“So, we wanted to figure out ways to minimise the risks by decreasing the amount of aerosols that are generated during dental procedures.”
The team commenced with a clinical trial involving over 90 dental student participants who would enact roles like operator or patient at the LLU dental clinic. Researchers collected aerosol samples by placing blood agar plates in various zones throughout the clinic, like shelves or patients’ chests, for intervals of time before, during and after the dental cleaning procedures.
The procedures themselves were conducted using a split-mouth design whereby operators used both the HVE instrument and intraoral suction device on one side of the patient’s mouth during one round of the cleaning procedure and used only the HVE on the other side of the patient’s mouth for the other round of the procedure.
Having collected the aerosols in the various agar plates that were incubated for two days, the team then measured the microbial levels of each sample.
Compared to using the HVE alone, the combination of HVE and an intraoral suction device significantly reduced the amount of microbial aerosols generated.
In addition, microbial levels before procedures were similar to the microbial levels after the procedures, indicating a 30-minute time interval for air change and for the aerosols to settle down on surfaces post-procedure appears to be adequate.
by Perelman School of Medicine at the University of Pennsylvania
Article from Medical Xpress
June 29, 2021
Patients who had their wisdom teeth extracted had improved tasting abilities decades after having the surgery, a new Penn Medicine study published in the journal Chemical Senses found. The findings challenge the notion that removal of wisdom teeth, known as third molars, only has the potential for negative effects on taste, and represent one of the first studies to analyze the long-term effects of extraction on taste.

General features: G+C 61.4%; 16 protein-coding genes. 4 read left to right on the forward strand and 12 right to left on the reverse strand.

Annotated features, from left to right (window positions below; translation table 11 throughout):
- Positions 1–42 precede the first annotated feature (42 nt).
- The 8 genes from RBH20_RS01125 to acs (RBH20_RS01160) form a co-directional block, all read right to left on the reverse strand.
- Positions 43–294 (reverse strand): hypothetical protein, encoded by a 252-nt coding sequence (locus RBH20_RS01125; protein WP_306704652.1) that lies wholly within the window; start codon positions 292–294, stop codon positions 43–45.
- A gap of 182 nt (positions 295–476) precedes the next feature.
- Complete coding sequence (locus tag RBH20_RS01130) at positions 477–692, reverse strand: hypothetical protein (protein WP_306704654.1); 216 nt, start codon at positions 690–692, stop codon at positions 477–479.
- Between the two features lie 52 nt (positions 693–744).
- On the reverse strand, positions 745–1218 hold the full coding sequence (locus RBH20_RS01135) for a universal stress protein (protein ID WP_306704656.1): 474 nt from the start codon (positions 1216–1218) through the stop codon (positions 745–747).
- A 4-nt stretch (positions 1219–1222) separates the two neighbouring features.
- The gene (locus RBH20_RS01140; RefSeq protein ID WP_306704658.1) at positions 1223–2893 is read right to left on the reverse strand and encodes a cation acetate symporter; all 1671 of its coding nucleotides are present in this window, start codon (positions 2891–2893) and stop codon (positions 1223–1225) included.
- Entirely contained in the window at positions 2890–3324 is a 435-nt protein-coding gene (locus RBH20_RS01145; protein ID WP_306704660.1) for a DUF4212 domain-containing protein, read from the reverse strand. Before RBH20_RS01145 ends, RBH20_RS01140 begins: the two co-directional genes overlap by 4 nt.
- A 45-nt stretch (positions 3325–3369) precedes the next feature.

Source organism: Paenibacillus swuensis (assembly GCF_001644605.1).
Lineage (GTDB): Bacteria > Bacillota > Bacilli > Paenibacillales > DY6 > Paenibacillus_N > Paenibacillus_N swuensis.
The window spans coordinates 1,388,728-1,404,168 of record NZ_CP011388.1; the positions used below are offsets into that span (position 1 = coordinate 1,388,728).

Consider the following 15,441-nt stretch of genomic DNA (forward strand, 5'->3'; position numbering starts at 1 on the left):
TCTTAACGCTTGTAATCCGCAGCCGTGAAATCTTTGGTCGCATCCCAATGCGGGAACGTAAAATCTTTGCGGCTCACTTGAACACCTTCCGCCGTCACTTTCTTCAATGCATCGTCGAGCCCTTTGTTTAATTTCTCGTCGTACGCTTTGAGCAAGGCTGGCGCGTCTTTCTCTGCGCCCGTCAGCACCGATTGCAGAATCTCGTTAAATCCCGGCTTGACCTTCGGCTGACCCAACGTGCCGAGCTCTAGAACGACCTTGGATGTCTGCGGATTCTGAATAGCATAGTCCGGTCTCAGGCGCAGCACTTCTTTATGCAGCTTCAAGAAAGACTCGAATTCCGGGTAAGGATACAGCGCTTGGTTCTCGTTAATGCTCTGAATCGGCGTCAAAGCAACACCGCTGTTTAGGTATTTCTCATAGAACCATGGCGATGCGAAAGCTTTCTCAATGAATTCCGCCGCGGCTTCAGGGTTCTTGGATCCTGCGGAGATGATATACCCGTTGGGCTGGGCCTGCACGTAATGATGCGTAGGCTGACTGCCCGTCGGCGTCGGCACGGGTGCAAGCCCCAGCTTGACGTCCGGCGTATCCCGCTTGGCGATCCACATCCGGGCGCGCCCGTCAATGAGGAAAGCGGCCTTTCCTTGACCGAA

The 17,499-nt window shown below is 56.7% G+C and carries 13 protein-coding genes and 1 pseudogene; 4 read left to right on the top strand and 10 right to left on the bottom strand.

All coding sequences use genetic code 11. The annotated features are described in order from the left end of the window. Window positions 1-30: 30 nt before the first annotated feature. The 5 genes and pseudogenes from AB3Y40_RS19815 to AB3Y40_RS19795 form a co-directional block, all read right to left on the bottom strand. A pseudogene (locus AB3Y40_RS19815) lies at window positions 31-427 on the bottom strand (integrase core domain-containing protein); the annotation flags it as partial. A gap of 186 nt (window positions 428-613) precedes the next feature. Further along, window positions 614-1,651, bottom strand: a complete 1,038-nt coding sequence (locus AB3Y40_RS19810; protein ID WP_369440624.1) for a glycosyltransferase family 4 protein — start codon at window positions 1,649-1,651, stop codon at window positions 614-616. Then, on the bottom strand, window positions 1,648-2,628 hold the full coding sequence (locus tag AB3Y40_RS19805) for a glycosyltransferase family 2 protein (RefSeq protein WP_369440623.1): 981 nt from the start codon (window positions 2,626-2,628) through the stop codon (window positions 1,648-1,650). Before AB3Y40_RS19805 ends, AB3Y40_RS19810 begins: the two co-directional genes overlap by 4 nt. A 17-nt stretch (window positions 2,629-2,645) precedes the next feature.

"Prior studies have only pointed to adverse effects on taste after extraction and it has been generally believed that those effects dissipate over time," said senior author Richard L. Doty, Ph.D., director of the Smell and Taste Center at the University of Pennsylvania. "This new study shows us that taste function can actually slightly improve between the time patients have surgery and up to 20 years later. It's a surprising but fascinating finding that deserves further investigation to better understand why it's enhanced and what it may mean clinically."
Doty and co-author Dane Kim, a third-year student in the University of Pennsylvania School of Dental Medicine, evaluated data from 1,255 patients who had undergone a chemosensory evaluation at Penn's Smell and Taste Center over the course of 20 years. Among that group, 891 patients had received third molar extractions and 364 had not.
The "whole-mouth identification" test incorporates five different concentrations of sucrose, sodium chloride, citric acid, and caffeine. Each solution is sipped, swished in the mouth, and then spit out. Subjects then indicate whether the solution tastes sweet, salty, sour, or bitter.
The extraction group outperformed the control group for each of the four tastes, and in all cases, women outperformed men. The study suggests, for the first time, that people who have received extractions in the distant past experience, on average, an enhancement (typically a three to 10 percent improvement) in their ability to taste.